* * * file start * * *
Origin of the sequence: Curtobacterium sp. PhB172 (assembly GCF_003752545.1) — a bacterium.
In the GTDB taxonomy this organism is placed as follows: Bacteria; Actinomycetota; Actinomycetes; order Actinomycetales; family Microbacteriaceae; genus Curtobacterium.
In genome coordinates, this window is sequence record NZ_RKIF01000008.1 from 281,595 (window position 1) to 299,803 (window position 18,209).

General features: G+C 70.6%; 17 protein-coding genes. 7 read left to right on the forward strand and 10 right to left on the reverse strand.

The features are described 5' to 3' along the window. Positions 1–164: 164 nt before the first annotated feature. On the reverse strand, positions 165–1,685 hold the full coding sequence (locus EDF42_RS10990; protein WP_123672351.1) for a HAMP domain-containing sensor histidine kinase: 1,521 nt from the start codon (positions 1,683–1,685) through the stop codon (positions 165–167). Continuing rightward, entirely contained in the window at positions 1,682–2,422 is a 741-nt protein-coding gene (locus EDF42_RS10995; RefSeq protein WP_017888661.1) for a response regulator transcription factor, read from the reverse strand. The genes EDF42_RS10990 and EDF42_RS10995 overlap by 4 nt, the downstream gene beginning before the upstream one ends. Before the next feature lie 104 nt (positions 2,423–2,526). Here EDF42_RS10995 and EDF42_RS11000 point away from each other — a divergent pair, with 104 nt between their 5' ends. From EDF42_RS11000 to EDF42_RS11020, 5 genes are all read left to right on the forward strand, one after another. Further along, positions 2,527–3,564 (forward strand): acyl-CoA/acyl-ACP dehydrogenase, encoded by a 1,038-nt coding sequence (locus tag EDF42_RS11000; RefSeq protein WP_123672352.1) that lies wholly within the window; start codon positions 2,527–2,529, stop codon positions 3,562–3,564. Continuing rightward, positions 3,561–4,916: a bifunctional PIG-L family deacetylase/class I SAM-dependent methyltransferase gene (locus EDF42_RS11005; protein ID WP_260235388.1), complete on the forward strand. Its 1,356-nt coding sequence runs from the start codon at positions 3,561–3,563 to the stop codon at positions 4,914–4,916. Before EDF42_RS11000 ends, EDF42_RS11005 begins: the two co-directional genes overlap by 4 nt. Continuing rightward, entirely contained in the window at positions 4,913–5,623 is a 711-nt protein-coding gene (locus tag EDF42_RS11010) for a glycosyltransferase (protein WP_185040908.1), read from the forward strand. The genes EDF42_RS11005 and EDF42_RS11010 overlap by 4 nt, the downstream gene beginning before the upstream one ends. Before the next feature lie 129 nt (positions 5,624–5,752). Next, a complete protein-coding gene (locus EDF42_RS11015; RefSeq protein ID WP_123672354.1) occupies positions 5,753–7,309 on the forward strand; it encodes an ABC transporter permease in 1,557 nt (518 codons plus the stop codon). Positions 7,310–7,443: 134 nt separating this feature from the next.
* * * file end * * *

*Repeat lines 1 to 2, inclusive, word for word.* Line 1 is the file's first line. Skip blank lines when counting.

Origin of the sequence: Curtobacterium sp. PhB172 (assembly GCF_003752545.1) — a bacterium.
In the GTDB taxonomy this organism is placed as follows: Bacteria; Actinomycetota; Actinomycetes; order Actinomycetales; family Microbacteriaceae; genus Curtobacterium.